Washington State University is lending a group of students $1,000,000 to make money for the school, and with Richard Sias’s expertise, they just might beat the S&P 500 in the process.
Sias, professor of finance and the Gary P. Brinson Chair of Investment Management, teaches his students how to understand stocks, portfolios and the market in general in his Finance 427/428 classes.
The design and setup of the class steers students into real-world experience with the markets. According to Sias, two students are given the job of portfolio managers. The rest are analysts for one of 10 sectors in the market, focusing on stocks in the assigned sector. Then, the portfolio managers meet with the sector analysts and determine the stocks in which to invest.
“We make our recommendations, then vote on suggested stocks with a simple majority decision,” Sias said. “We fill out some forms which the portfolio manager, myself and the analyst sign, and we give those forms to the assistant controller who executes the trades.”
The process comes with guidelines and procedures that are mandated by the university. Risk is only one hurdle the class must jump in trying to find stock worthy of investing. They are limited to stocks on the NASDAQ, New York Stock Exchange and AMEX. And once they have met those standards, and a few others, the university’s senior investment manager still may veto investment recommendations.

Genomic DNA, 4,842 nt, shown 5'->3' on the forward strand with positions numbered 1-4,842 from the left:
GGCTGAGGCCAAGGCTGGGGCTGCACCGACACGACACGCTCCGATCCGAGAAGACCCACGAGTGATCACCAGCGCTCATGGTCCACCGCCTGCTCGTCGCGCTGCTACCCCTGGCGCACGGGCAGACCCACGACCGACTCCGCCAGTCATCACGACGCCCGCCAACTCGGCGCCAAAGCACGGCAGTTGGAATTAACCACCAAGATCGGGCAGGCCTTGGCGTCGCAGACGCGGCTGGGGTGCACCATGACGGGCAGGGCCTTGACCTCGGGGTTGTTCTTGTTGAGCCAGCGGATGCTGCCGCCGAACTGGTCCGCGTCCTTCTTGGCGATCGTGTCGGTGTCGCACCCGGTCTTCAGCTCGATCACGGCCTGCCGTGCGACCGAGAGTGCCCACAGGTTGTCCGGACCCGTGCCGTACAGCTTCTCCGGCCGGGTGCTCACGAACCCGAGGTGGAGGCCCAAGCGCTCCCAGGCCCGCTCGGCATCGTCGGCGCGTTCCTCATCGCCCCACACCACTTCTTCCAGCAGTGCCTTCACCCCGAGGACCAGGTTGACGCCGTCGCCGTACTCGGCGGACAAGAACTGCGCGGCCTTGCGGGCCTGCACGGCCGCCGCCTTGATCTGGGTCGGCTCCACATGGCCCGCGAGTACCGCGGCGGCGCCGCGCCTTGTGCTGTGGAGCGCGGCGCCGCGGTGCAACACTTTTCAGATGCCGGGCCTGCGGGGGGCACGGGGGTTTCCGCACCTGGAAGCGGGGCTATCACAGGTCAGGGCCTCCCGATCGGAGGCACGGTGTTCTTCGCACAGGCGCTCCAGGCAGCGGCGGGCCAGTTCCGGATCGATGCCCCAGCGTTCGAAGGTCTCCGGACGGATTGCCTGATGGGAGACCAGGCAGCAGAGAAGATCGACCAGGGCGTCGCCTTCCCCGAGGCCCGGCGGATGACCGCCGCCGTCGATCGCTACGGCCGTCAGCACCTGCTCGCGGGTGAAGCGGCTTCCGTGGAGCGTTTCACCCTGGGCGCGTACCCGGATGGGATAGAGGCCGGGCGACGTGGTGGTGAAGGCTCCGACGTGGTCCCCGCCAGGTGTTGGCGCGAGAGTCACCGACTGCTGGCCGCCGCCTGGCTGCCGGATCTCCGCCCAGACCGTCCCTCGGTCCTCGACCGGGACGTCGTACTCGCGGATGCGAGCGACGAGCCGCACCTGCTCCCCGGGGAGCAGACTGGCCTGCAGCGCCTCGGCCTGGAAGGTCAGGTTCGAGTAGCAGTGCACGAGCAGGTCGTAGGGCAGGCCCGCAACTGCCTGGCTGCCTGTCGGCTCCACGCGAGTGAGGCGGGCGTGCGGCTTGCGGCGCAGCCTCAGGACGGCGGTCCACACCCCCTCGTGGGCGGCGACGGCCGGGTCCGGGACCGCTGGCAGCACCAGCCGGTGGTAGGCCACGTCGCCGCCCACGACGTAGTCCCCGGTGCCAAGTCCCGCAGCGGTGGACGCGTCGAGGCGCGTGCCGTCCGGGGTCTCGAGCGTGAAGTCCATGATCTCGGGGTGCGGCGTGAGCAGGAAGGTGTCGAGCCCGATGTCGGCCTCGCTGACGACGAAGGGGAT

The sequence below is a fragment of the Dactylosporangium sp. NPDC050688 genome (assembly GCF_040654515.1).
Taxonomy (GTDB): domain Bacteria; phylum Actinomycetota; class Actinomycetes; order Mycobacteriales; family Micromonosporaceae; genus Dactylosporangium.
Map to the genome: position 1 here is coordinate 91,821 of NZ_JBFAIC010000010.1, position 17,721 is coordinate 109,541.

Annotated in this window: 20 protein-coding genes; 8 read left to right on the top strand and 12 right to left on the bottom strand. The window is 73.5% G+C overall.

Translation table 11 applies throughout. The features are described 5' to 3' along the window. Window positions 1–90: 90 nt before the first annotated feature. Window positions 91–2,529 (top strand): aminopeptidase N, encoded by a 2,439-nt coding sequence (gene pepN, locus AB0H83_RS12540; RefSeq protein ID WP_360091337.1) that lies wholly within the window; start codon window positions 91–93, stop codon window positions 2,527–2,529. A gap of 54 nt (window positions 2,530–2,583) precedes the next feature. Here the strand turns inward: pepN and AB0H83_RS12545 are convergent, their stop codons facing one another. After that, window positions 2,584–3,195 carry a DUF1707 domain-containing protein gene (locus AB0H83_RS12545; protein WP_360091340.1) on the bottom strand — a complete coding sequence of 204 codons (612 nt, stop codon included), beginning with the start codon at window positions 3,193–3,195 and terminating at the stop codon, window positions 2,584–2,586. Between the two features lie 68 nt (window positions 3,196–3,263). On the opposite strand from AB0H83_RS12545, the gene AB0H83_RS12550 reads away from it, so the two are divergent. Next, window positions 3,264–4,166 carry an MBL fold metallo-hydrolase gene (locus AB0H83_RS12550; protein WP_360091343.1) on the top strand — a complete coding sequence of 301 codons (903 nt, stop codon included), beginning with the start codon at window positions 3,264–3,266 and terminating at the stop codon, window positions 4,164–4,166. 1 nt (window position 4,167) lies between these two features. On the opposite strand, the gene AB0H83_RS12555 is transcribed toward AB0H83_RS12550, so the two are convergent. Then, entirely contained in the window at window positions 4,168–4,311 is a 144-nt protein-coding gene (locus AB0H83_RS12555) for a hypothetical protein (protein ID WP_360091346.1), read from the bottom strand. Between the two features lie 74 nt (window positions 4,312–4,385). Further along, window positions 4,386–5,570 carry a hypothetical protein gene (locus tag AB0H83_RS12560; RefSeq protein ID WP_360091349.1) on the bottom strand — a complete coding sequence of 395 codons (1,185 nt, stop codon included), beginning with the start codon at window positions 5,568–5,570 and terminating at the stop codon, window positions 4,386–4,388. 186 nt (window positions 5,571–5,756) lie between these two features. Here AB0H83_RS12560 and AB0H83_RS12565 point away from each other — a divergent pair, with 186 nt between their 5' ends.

“It is hard to get recommendations passed. About 65 percent of our recommendations were rejected,” Sias commented. “You just don’t present and do an okay job and get your stock accepted. People will want to debate your choices, and that is good experience.”
The class is set up with two objectives in mind — get an education in finance and learn practical investing. Sias said the class does a good job of tying theory with practice.
“They learn a lot of finance and markets, but also they learn oral presentation skills,” Sias said. “Rarely in class are you forced to defend your decisions, but in the real world you are, and I think that is a good skill to have.”
Those skills are assets for the students, asserts Sias. The knowledge they gain here gives them an edge finding an internship or job, with experience as a portfolio manager or sector analyst on their resume, especially when they can show the investing they have done for WSU.
The university likes to see students do well, but when it hands a class a million dollars it wants to see them do extremely well. And so they have, according to Sias.
“We have done a good job,” he said of his class. “Our goal is to beat the S&P 500 and right now we are beating it by four percent, which is better than probably 80 percent of all money managers.”